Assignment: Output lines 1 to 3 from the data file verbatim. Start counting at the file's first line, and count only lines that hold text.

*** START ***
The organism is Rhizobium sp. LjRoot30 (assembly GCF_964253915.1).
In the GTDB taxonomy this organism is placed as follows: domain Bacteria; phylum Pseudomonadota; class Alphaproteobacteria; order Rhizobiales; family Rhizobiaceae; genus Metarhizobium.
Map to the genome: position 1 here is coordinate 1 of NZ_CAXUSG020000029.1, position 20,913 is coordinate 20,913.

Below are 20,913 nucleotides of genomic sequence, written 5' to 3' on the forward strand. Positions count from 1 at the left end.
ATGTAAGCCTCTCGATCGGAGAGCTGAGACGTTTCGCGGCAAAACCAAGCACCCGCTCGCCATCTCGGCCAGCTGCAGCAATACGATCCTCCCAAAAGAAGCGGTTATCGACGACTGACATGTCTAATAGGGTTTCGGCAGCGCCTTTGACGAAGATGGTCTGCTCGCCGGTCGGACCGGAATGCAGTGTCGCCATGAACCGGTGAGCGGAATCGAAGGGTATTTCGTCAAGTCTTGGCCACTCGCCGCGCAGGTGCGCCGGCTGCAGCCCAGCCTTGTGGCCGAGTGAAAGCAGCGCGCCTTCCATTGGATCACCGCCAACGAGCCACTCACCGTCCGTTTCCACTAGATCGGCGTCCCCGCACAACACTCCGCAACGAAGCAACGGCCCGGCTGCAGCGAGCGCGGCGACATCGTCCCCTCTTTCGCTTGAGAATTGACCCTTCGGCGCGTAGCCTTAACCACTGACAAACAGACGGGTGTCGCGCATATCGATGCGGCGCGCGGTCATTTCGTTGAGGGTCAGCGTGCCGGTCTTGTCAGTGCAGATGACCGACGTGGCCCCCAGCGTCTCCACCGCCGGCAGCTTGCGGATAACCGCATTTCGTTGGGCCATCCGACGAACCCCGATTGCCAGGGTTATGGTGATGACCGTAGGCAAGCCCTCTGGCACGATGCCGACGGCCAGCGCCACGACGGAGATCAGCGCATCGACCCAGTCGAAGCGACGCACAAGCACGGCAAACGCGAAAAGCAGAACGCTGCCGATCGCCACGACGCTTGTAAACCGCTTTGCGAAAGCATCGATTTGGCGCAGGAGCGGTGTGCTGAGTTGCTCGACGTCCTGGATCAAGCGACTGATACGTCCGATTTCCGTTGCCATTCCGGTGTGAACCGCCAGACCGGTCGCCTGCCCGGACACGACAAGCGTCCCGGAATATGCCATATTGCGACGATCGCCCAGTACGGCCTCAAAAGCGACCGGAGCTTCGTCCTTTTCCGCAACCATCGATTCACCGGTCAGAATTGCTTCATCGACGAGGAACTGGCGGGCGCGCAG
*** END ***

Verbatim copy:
The organism is Rhizobium sp. LjRoot30 (assembly GCF_964253915.1).
In the GTDB taxonomy this organism is placed as follows: domain Bacteria; phylum Pseudomonadota; class Alphaproteobacteria; order Rhizobiales; family Rhizobiaceae; genus Metarhizobium.
Map to the genome: position 1 here is coordinate 1 of NZ_CAXUSG020000029.1, position 20,913 is coordinate 20,913.